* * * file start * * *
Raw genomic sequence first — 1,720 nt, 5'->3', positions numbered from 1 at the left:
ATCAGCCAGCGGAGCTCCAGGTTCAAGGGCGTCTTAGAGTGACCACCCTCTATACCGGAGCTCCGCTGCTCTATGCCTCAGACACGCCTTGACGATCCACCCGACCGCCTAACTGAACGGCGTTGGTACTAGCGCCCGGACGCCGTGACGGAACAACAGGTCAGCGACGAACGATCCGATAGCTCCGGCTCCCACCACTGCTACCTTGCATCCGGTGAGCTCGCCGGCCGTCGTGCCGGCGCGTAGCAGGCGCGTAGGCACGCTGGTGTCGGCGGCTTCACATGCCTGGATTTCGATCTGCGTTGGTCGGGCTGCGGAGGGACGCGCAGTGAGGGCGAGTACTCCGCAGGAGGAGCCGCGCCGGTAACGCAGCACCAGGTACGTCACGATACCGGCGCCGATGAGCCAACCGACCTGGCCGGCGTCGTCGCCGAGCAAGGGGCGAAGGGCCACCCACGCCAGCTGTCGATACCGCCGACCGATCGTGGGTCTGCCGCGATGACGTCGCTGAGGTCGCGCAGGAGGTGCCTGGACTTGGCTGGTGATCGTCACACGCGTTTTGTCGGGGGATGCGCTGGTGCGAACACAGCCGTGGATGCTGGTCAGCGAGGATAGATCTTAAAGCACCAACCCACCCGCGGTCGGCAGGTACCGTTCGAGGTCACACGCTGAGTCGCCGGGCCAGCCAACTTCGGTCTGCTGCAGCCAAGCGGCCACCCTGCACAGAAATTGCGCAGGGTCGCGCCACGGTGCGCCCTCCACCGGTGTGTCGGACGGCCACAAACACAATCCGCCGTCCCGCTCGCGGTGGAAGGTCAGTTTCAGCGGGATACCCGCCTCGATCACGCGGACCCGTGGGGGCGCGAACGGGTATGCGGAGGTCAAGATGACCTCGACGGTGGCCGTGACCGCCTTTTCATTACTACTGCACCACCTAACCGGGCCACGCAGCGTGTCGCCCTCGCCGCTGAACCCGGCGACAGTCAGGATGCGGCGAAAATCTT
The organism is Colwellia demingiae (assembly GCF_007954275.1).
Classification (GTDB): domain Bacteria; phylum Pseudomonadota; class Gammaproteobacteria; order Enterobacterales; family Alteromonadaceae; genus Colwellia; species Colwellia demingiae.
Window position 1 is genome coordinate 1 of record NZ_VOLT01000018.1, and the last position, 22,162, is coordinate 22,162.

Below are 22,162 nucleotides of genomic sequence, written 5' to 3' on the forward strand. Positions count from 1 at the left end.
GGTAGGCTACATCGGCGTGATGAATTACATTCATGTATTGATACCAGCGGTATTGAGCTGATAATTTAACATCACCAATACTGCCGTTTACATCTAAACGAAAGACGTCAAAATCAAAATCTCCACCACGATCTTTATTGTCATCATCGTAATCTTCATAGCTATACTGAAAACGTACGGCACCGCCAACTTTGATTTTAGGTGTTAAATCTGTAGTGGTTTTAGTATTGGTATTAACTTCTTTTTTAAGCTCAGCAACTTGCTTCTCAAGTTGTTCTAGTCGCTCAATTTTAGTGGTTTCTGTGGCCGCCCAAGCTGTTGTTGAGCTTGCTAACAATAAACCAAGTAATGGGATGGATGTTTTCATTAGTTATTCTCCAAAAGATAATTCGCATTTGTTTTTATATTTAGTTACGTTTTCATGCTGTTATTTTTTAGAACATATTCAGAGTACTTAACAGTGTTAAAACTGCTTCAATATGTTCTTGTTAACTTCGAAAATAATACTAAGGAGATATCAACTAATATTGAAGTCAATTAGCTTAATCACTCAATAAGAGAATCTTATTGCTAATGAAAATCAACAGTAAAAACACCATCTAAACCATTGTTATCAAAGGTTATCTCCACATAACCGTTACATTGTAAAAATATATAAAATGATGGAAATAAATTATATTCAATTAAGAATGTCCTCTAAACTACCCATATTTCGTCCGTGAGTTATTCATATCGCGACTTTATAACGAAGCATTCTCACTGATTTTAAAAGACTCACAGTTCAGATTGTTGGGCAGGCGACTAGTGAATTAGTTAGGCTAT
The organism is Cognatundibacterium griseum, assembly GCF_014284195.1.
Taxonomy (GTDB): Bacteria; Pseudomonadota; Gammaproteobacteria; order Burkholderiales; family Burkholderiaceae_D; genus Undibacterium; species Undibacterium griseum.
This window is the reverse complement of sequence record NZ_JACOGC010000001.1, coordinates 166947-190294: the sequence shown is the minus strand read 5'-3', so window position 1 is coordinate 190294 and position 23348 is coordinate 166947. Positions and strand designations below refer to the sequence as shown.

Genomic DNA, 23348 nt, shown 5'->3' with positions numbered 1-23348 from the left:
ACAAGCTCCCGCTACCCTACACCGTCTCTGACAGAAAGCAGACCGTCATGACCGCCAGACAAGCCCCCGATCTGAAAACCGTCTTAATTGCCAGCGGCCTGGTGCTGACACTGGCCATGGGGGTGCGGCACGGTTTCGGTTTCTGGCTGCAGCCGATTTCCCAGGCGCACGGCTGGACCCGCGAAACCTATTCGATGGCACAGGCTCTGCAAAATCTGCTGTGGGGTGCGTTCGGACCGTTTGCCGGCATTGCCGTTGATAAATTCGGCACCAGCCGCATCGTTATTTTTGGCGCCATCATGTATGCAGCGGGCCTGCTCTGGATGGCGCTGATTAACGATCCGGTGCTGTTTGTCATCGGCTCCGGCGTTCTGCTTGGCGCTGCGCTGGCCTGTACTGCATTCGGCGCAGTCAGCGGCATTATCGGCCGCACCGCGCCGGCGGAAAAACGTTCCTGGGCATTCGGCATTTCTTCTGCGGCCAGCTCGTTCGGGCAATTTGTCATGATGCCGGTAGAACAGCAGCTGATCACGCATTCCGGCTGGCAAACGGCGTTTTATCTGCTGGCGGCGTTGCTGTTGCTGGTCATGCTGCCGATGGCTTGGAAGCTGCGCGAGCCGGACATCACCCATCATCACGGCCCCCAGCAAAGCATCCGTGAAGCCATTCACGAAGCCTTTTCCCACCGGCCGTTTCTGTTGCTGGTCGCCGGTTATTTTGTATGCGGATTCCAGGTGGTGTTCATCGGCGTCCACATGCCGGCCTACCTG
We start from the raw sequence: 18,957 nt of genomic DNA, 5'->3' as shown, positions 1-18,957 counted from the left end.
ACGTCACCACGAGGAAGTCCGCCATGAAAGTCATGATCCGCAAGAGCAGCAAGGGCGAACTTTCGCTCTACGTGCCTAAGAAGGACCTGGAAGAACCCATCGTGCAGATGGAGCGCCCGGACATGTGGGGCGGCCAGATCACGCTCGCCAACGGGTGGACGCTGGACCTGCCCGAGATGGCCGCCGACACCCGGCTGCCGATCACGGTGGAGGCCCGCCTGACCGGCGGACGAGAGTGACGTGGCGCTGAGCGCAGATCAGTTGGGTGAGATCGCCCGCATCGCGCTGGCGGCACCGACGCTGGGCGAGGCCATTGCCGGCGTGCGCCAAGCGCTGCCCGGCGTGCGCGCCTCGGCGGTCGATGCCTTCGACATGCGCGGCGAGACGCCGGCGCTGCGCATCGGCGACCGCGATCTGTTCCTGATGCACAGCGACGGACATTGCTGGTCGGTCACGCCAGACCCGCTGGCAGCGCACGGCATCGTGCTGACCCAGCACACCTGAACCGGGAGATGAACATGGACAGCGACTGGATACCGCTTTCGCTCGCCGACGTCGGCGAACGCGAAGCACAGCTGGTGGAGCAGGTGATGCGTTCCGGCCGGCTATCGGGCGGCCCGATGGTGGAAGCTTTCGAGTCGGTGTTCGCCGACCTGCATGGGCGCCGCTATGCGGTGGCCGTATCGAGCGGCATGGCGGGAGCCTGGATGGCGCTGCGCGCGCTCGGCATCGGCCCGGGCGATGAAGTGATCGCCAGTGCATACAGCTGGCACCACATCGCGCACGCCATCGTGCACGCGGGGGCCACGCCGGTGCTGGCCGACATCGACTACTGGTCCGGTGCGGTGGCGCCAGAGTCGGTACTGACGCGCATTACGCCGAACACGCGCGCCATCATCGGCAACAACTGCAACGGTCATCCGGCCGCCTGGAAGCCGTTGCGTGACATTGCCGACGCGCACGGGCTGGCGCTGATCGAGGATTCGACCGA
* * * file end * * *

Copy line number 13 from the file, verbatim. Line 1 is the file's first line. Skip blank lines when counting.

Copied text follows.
We start from the raw sequence: 18,957 nt of genomic DNA, 5'->3' as shown, positions 1-18,957 counted from the left end.